Monday, January 23, 2023

Kathleen Chada

Eoghan and Ruairi Chada 


By Suzanne Pender

A CARLOW mother has vowed to “always use my voice” to remember and campaign for change in the wake of the horrific murder of her sons by their own father.

Kathleen Chada from Ballinkillen will feature tonight (Monday) on the RTÉ One programme The case I can’t forget, which focuses on the brutal murder of  her children Eoghan (10) and five-year-old Ruairi by their father Sanjeev in July 2013.

Ten years on from the crime that shocked the nation, Supt Martin Walker, then based in Carlow, Supt Gary Walsh in Mayo and a heartbroken Kathleen recall the unimaginable tragedy.

“It is difficult, it’s always difficult to speak publicly about what happened … it’s emotional and anytime I do, I am floored for a day or two afterwards, it does take it out of you,” Kathleen told The Nationalist.

“But I know what I want out of it and I’m able to use my voice and should use my voice, I need to, and I know I can do it,” she adds bravely.

“Any opportunity I have to speak about Eoghan and Ruairi I’ll take it, even if part of that is having to speak about what happened.”

The horrors of the double murder are recalled in full in The case I can’t forget. In the documentary, Supt Walker tells how he headed up the hunt for the Chada children after Kathleen reported them missing on 28 July 2013.

Earlier in their Ballinkillen home, Sanjeev had told Kathleen he was taking the boys bowling in Carlow, but when they never came home, concern set in. The search prompted gardaí to launch the first-ever CRI (Child Rescue Ireland) Alert, under new regulations brought in the previous year.

When gardaí learned that Sanjeev had been questioned by gardaí days earlier and admitted embezzling €56,000 from Ballinkillen Community Hall, where he was treasurer, the search took on a new urgency. Hours later, gardaí in Mayo were alerted to a car crash outside Westport, where they found Sanjeev and, shockingly, his murdered children in the boot of his car.

“It doesn’t feel like ten years,” admitted Kathleen. “There is a significance about it being ten years and a strange feeling about that … it feels different somehow,” she adds.

The documentary focuses on the memories of the gardaí involved in the case, but Kathleen’s consent was very important to the programme makers.

“I had a very good relationship with Martin Walker over the years and any questions I had, he had been there, as are a lot of the gardaí involved,” explained Kathleen.

“Martin checked in with me to see if I was happy enough to do the interview and was I comfortable with it, so I met the production crew and they were very nice and incredibly empathetic and sensitive to the topic, so I was comfortable with them and that it wouldn’t be sensationalised,” she says.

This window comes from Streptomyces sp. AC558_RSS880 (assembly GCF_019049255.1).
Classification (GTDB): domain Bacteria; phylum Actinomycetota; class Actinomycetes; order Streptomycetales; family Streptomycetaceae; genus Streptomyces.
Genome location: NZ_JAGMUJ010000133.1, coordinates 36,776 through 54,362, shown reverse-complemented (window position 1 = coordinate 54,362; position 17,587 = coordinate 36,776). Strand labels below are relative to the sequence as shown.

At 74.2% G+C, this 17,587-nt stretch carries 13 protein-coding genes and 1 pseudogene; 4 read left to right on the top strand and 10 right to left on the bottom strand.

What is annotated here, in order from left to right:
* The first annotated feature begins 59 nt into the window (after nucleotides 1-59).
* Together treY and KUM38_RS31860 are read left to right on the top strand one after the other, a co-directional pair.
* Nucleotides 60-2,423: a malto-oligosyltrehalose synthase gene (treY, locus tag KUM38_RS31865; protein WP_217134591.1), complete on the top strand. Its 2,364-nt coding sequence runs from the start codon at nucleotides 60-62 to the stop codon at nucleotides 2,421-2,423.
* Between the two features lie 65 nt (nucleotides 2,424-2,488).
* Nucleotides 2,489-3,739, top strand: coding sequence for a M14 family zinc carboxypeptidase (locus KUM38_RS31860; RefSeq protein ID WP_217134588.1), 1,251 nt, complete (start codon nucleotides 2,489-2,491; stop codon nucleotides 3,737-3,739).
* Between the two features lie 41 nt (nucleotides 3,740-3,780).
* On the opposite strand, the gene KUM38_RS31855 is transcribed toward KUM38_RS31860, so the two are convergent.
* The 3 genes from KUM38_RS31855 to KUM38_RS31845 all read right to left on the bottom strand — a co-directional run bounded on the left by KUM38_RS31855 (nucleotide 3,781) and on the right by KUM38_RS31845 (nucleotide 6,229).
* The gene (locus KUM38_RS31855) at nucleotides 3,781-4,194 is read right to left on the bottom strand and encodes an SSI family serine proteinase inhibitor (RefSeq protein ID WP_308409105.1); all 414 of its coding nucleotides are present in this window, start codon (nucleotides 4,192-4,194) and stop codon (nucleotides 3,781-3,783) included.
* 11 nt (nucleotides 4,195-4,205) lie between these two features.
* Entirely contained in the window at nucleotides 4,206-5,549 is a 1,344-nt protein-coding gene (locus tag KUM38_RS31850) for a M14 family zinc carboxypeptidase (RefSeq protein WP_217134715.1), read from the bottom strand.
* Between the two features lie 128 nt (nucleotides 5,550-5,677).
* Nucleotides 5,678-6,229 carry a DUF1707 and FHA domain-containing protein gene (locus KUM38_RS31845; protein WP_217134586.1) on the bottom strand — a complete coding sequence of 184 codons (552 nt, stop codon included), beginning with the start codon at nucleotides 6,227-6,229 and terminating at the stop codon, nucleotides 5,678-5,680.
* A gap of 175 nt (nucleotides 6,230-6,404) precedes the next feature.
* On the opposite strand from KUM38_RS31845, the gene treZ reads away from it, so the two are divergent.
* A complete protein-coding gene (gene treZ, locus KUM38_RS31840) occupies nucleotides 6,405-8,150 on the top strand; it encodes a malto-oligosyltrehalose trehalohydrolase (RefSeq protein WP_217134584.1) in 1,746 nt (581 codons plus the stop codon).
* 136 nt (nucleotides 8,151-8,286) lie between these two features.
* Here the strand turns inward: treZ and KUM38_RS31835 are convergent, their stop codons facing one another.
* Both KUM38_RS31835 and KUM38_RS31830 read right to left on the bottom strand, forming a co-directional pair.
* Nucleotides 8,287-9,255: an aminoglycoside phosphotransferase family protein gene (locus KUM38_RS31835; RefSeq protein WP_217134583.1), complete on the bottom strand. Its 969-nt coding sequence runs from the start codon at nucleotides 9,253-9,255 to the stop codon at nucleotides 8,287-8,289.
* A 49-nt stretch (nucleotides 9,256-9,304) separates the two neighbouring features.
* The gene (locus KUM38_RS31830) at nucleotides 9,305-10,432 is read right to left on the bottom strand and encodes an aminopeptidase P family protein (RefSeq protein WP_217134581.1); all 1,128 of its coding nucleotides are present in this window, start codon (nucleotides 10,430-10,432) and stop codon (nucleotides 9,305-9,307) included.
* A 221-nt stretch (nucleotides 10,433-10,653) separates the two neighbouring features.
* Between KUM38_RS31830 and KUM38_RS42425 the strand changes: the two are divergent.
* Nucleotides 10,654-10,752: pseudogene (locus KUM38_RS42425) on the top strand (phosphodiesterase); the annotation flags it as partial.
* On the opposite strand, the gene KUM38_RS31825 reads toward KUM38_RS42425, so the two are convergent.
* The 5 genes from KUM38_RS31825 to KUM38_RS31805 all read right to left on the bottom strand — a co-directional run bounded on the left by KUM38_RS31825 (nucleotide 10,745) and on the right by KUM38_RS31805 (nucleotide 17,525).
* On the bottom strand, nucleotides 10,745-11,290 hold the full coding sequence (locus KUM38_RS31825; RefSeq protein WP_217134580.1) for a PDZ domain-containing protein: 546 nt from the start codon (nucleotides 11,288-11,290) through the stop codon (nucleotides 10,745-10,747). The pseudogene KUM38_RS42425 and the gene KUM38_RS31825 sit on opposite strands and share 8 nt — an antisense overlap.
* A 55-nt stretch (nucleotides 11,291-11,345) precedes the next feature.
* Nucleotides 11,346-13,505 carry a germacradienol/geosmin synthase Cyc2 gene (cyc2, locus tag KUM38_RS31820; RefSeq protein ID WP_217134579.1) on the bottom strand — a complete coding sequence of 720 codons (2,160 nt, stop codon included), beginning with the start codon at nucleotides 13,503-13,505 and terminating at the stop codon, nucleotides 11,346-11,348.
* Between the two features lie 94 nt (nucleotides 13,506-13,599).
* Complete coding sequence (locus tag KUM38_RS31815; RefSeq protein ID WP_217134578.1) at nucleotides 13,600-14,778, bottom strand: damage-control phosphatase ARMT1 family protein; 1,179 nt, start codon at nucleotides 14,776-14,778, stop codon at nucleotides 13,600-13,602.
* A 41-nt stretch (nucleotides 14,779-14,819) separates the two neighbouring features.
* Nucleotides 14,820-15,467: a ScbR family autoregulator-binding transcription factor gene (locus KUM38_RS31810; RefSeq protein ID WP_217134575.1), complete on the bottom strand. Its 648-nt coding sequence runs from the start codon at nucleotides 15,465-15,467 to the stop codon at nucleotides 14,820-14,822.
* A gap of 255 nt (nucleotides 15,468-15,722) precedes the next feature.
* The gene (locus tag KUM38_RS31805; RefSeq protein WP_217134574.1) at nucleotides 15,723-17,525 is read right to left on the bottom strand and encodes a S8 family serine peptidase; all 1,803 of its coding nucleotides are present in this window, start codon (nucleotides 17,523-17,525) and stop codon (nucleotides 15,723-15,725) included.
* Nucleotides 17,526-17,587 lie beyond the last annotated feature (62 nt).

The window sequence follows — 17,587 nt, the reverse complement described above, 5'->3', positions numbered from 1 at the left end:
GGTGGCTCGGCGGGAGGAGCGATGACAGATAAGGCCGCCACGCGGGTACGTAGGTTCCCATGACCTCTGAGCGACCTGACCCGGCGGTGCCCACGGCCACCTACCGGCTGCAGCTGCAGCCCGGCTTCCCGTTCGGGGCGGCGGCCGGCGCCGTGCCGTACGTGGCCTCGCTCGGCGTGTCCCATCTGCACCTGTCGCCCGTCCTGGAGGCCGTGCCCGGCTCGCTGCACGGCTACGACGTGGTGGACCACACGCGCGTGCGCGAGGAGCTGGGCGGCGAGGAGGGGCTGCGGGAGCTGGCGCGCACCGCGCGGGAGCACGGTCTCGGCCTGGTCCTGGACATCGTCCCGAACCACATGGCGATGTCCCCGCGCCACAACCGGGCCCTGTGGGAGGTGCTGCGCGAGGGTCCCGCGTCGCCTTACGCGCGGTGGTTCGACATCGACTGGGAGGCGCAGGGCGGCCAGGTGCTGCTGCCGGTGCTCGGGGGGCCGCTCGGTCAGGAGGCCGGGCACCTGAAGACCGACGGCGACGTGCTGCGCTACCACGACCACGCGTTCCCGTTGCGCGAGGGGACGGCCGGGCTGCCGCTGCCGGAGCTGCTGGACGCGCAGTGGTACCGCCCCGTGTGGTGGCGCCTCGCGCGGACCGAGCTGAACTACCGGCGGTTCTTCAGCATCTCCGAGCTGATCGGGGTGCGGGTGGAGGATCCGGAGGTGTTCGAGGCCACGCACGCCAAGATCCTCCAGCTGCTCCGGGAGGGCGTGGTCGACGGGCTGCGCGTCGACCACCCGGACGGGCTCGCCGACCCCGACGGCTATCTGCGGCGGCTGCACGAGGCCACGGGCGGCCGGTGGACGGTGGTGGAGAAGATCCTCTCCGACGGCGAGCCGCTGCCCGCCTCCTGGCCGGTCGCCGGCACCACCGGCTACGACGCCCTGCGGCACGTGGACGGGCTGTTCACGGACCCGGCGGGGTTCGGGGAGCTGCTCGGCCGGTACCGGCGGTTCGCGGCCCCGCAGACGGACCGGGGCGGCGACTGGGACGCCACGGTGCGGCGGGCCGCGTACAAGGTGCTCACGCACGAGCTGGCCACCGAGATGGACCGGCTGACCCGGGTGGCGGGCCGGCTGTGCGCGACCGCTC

The film crew also attended last September’s Teammates Forever event in Ballinkillen GAA, the annual tournament in memory of Eoghan and Ruairi, which welcomes teams from Co Carlow and across the country to take part.

“I will wax lyrical about Ballinkillen and its people any chance I get,” enthused Kathleen.

“The incredible support I’ve had from the people of Ballinkillen is second to none. The programme ends with footage from Teammates, which is such a special event every year and, of course, the pitch is such a special place … I look up at the bench and think of how the pitch and Ballinkillen were such a big part of Eoghan and Ruairi’s lives, it’s all just so special. That’s the positive side of something so awful,” she adds.

Kathleen hasn’t seen the programme yet, but does intend watching it.

“I tend with these things to watch it on my own. Family and friends have offered to watch it with me, but, I suppose, I just hope I’ve done a good job,” she adds.

Sanjeev is currently serving a life sentence for the boys’ murder, but is eligible for parole in just two years. Previously, convicted murderers were eligible after seven years, but the law has changed to make this a minimum of 12 years.

“At seven years, he did apply for parole, which I did not expect, and was very upset about it at the time,” said Kathleen.

“The reality is that he is eligible for parole after 12 years, but as far as I can be, I am confident he will not get parole at that point,” said Kathleen.

However, Kathleen is preparing herself for the day Sanjeev will leave prison and knows that is a shocking reality she has to face.

“The reality is he is probably halfway through his imprisonment and the reality is he will be released from prison at some point, probably 18 or 20 years,” she adds.

The case I can’t forget airs on RTÉ One at 9.35pm tonight (Monday).

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